I feel like a valued member of staff at the University of Saint Mark and Saint John. The staff have welcomed me to their work place, and the students seem to like me teaching them. They take the time to listen to me. This includes, not just the speech and language department. But also, the canteen staff, the computer staff, the reception and, other departments, within the university.
I went to the University of Saint Mark and Saint John’s, Annual Conference, in July. It was organised, for all the staff who work at the University. When I was there, quite a number of the staff members came over to talk to me. They knew who I was, and wanted to have, a conversation with me. This made me feel good. As I now feel like, part of the lecturing team, the more time I spend here.
I have had to make really big changes, to my daily routine, and lifestyle, to accommodate my work. I get really tired after being at work all day. All I want to do is relax. But I can’t. Before I had my job, my days used to be organised around my care. Whereas, I now have to organise my care around my working day.
Also, I have had to ask my staff to become adaptable to my new work regime. I asked my key worker, Sîan, and another staff member, Coral, to be my support at my work place. Their roles have completely changed. Now, they have become more like my secretaries. Because they help me with where I need to go and the work I need to do for my job. They also, work with me in my office, helping me with my own personal work that I do for me. They have a
system where they can communicate with each other. They write in my office diary. Saying, what I do each day, and what work I need to do. They help me to arrange, my appointments and meetings. They also help me to do my weekly planner that is on my wall, so I can also, see my work schedule. Communication between my carers is vital. This is because it makes
my working day, much more structured and less stressful. I also need the rest of my staff, at Cornerways, to be reliable and on time. Without this, it can prevent me from being at work, on time. And sometimes at work at all.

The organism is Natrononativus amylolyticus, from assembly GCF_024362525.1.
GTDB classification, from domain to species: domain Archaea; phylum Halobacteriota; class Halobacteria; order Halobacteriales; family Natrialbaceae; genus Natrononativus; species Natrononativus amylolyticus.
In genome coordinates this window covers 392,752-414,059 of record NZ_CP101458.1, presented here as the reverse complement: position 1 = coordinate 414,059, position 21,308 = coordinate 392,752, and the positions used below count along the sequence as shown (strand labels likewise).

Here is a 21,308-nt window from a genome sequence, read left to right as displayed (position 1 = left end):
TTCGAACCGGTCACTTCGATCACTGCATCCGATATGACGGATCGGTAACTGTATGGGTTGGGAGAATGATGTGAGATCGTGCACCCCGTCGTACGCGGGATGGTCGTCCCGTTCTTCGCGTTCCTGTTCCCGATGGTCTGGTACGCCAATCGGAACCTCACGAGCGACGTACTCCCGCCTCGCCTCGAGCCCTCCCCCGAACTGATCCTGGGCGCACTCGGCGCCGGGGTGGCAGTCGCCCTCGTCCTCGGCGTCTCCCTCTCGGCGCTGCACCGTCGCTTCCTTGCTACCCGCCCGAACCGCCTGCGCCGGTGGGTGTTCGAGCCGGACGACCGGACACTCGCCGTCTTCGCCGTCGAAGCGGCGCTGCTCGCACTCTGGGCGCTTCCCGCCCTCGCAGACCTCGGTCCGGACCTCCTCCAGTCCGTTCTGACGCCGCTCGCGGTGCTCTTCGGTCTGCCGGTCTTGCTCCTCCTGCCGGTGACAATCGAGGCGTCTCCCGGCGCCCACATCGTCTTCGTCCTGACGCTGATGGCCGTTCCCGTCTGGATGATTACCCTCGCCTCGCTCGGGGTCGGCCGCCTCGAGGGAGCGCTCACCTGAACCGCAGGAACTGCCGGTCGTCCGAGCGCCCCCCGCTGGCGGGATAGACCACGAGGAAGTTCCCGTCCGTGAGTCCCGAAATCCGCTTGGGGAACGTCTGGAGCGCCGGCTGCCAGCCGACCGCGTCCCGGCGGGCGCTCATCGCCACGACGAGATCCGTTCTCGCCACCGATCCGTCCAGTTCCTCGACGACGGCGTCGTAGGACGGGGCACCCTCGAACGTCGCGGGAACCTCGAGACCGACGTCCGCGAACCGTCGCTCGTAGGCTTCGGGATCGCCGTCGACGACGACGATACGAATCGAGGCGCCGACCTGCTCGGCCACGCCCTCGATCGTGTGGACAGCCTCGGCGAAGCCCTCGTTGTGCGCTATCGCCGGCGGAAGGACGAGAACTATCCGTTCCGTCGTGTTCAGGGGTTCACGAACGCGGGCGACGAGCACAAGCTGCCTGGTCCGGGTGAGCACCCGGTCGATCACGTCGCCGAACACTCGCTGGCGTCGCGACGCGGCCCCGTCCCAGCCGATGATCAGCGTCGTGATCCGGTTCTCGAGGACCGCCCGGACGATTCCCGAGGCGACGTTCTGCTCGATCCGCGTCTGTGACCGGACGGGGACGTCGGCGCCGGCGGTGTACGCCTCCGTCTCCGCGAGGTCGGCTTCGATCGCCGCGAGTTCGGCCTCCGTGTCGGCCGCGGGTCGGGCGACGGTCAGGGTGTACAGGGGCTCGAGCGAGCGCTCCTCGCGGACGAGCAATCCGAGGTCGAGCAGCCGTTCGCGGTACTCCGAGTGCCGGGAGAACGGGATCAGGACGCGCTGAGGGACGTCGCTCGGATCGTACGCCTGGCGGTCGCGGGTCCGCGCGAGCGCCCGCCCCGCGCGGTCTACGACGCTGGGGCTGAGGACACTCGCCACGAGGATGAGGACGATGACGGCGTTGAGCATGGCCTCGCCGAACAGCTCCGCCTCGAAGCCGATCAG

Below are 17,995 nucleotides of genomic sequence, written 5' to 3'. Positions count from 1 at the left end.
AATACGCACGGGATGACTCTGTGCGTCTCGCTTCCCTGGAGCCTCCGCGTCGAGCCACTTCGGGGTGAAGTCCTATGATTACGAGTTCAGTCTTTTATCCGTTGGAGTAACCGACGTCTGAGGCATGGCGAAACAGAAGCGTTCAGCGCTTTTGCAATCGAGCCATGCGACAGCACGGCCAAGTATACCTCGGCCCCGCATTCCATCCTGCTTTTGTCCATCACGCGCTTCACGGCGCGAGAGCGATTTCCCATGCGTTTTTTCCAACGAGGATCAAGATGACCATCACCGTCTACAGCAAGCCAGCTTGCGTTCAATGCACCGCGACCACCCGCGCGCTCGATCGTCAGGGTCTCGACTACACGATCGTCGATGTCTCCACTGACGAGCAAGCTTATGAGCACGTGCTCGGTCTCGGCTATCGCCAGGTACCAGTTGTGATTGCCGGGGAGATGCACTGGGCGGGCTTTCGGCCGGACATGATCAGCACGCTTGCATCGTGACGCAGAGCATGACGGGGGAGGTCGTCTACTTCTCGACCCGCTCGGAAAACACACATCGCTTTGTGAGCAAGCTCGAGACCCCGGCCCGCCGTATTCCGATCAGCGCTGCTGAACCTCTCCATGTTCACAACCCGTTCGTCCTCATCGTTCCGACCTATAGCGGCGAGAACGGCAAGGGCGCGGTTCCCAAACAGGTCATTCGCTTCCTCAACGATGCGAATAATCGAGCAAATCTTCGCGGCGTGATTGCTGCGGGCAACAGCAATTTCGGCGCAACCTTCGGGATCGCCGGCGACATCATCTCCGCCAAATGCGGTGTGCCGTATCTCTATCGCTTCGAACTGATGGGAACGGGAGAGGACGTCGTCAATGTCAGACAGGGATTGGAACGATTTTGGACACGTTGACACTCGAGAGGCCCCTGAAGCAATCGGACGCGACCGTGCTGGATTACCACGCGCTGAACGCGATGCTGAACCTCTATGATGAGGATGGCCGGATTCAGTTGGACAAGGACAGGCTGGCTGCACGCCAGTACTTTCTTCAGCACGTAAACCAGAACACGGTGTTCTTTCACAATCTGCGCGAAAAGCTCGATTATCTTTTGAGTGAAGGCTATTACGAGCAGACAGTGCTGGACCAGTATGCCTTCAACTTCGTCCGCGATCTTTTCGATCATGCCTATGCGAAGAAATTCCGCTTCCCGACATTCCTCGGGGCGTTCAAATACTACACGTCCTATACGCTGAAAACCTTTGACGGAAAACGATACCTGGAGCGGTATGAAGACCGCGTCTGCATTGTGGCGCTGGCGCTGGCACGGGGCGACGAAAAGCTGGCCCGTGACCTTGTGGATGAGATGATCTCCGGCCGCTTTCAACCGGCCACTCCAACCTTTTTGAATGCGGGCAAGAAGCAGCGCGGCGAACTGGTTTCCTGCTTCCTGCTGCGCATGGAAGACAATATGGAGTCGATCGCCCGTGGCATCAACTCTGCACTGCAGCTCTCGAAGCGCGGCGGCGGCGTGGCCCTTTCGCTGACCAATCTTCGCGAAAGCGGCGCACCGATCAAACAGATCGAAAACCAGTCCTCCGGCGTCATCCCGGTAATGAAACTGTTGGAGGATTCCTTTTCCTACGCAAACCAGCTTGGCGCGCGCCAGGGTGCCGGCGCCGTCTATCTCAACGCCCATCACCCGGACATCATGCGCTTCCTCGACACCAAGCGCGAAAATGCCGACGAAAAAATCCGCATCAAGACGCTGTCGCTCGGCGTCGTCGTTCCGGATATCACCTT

Just before my 12 week placement had finished, I was offered to return to the University of Saint Mark and Saint John, in September, to keep assisting with the teaching, of speech and language therapy. I am hoping, that I will be offered a more formal contract with designated hours, and more regular pay. Just like what you all have in your jobs. This would make me feel even more like an official member of the work place. I really like working there and I
want to keep teaching students during the time they are in University as well as staying in Plymouth to teach, so I do not have to travel too far from my home. I like working, three days a week because I can still do the things, I like to do, outside of my job.
From this, I hope to inspire people, with or without disabilities, or the use of AAC. I want to encourage them, to be ambitious and help them realise it is possible. I am proof of that. I cannot imagine my life without working. I love doing it, and I love the reaction from people; from the students I teach, the other lecturers I work with, and people like you, who I share
with what I do.